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Mr. Bradshaw [holding answer 14 March 2005]: Imports of red meat from China are not permitted. Imports of poultry meat were banned in January 2002 following the detection in animal products of residues of veterinary medicines.
Bans on some animal products e.g. honey, Royal jelly and rabbit meat have since been lifted following the implementation in China of corrective measures and the guarantees provided by their competent authorities.
However, an inspection visit to China by European Commission Inspectors identified some deficiencies with respect to the production of poultry meat intended for export to the EU. Given that, and the outbreaks of highly pathogenic avian influenza in China, the ban on imports of poultry meat has been retained.
The Department does not have a formal policy on the carrying/wearing of knives but as the Kirpan is a religious symbol and is usually securely wrapped and worn under clothing it would be permitted providing it was safe to do so.
The Department's Diversity and Equality Unit has produced guidance for staff in the rights and responsibilities arising from the Employment Equality (Religion or Belief) Regulations 2003. The guidance incorporated practical advice for staff and managers to consider to help colleagues establish a good work/life balance in relation to their religious observance. This guidance forms part of the internal website, which also includes a calendar of religious festivals, guidance for staff on cultural differences and information for accommodation managers regarding prayer rooms. Where it is practicable, managers are encouraged to allow staff from non-Christian religions to work on privilege days and take the equivalent time to meet their individual needs for either cultural or religious observance.
Religious discrimination is addressed in all diversity training courses, including our e-learning multi-media interactive IT training package. This package can be accessed by staff at their desks, or used as part of a formal group training exercise.
Andrew George: To ask the Secretary of State for Environment, Food and Rural Affairs what recent advice she has received from the European Agriculture Commissioner on the legality of making the Single Farm Payment in more than one stage. 
Our understanding from various contacts with the European Commission is that making the Single Payment in more than one stage would probably require an amendment to EU legislation. The Agriculture Commissioner has agreed with my right hon. Friend, the Secretary of State, that it would be helpful for respective officials to examine the position in more detail. That work is continuing.
21 Mar 2005 : Column 544W
8. Mr. Allen: To ask the hon. Member for Gosport, representing the Speaker's Committee on the Electoral Commission whether the Commission intends to review the limits on expenditure by candidates in general elections; and if he will make a statement.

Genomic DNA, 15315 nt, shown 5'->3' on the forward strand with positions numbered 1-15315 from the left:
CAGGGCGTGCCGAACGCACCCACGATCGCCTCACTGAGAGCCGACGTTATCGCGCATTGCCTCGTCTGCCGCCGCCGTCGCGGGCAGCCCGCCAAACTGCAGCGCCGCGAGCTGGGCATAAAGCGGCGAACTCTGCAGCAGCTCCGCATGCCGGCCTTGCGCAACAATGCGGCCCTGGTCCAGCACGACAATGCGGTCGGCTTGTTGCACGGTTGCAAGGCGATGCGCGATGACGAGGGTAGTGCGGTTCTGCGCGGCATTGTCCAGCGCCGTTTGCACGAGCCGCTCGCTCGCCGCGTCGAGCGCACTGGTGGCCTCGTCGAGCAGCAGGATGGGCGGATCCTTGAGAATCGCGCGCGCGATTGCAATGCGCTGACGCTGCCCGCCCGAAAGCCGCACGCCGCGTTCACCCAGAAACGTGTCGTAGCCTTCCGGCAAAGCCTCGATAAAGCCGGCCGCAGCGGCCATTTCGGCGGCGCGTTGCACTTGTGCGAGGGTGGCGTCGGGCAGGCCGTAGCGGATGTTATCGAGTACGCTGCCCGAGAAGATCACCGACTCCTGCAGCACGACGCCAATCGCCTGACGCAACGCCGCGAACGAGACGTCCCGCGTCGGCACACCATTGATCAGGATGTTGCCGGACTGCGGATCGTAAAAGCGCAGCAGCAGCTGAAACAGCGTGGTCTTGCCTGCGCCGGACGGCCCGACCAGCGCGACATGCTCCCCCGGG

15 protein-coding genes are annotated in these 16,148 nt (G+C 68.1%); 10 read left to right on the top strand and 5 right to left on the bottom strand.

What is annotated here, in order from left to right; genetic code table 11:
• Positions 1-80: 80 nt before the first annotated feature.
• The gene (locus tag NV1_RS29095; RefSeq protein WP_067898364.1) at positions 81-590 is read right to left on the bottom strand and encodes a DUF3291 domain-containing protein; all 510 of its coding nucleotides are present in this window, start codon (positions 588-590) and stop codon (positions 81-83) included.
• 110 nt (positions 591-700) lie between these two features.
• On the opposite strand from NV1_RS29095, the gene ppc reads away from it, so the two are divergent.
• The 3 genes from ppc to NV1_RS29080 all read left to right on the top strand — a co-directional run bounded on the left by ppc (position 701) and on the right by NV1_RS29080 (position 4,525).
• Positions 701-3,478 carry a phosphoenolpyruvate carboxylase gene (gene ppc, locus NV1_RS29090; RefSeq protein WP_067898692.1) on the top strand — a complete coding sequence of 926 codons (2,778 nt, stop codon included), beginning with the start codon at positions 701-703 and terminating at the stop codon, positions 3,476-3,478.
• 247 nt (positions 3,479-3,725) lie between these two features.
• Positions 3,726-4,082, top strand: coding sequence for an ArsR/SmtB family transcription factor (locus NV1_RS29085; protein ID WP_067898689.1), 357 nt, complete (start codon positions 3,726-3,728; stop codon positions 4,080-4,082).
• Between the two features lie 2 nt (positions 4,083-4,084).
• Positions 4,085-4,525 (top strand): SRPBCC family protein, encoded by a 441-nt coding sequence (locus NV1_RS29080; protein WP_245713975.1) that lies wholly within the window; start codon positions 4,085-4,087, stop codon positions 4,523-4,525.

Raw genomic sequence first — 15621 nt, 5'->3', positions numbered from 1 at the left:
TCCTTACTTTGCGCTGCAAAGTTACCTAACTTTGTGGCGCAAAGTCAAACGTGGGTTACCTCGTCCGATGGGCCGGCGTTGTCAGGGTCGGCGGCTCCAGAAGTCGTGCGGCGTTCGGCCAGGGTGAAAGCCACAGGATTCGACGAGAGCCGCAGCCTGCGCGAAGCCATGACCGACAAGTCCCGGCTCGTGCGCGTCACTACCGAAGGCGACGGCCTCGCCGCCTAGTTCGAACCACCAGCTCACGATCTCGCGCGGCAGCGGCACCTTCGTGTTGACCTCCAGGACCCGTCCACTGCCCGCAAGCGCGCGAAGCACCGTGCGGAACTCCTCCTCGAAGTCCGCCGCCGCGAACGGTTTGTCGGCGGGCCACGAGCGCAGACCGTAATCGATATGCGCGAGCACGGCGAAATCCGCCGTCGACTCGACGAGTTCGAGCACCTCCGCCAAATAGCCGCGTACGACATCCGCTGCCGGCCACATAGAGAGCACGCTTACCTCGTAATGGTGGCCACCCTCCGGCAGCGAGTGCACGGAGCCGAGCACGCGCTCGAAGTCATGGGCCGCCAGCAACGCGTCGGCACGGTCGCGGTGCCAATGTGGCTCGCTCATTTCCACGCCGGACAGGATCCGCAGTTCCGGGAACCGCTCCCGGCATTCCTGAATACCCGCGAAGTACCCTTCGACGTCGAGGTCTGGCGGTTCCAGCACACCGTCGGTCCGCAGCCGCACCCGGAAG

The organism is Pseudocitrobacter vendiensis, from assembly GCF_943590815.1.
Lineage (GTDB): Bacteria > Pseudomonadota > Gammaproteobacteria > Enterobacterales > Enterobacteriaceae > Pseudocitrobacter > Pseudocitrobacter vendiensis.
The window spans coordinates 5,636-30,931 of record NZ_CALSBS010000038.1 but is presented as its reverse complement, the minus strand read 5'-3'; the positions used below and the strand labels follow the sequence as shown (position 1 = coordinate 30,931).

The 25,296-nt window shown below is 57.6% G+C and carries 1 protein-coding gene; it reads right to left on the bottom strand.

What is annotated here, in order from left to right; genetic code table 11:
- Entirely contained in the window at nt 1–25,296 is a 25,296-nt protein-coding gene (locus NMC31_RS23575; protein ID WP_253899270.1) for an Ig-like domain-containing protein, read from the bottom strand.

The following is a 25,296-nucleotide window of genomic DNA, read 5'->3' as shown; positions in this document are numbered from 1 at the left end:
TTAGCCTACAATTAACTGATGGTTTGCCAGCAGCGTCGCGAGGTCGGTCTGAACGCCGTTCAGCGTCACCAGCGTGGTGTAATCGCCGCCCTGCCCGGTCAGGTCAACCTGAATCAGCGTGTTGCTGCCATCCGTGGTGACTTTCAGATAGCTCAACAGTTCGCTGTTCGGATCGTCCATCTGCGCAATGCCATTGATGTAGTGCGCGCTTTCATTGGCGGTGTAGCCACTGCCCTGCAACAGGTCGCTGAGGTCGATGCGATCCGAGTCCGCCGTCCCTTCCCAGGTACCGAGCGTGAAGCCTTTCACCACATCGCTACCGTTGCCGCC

Mr. Viggers: The Electoral Commission's recommendations in respect of the variation of election expenses for candidates at UK parliamentary elections, published in January 2005, have been accepted by the Government and came into force on 4 March 2005.
In its report on The funding of political parties" published at the end of 2004 the Commission stated that, after the next General Election, it would undertake a review of the balance between candidate and party spending limits.
Mr. Lazarowicz: To ask the hon. Member for Gosport, representing the Speaker's Committee on the Electoral Commission what plans the Commission has to review the system of electoral registration. 
Mr. Viggers: The Electoral Commission's report The electoral registration process", published in May 2003, recommended the implementation of a range of measures designed to make the registration process more straightforward and user-friendly for voters, and to enhance security. Key proposals include the introduction of a system based on the collection and use of individual identifiers; the development of a UK-wide electronic register; and changes to allow voters to register closer to the date of an election.
Mr. Gerald Howarth: To ask the Chancellor of the Exchequer what representations he has made, or have been made on his behalf, to companies involved in the CVF programme concerning final assembly of the proposed aircraft carriers. 
Mr. Boateng: Discussions with companies involved in the CVF programme concerning final assembly of the proposed aircraft carriers are a commercial matter for the Ministry of Defence and not for HM Treasury.
Mr. Battle: To ask the Chancellor of the Exchequer pursuant to the answer of 16 February 2005, Official Report, column 66W, on Child Trust Fund Accounts, when he expects a resolution of the issues necessary for credit unions to offer child trust fund cash deposit accounts. 
John Healey: The estimated level of cigarettes smuggled in each of the last four full financial years are given in table 3.9 and table 3.10 of Measuring and Tackling Indirect Tax Losses", published by HM Customs and Excise in December 2004 and available from the House Library. The estimated level of smuggled cigarettes for 19992000 in market share and volume can be found in table 3.2 and table 3.3 of Measuring indirect tax losses" published in November 2002, which is also available from the House Library.
John Healey: HM Customs and Excise have Memoranda of Understanding (MoUs) with British American Tobacco, Imperial Tobacco and Gallaher. As part of these, Customs meet regularly to discuss developments in the tobacco market, including measures to reduce smuggling.
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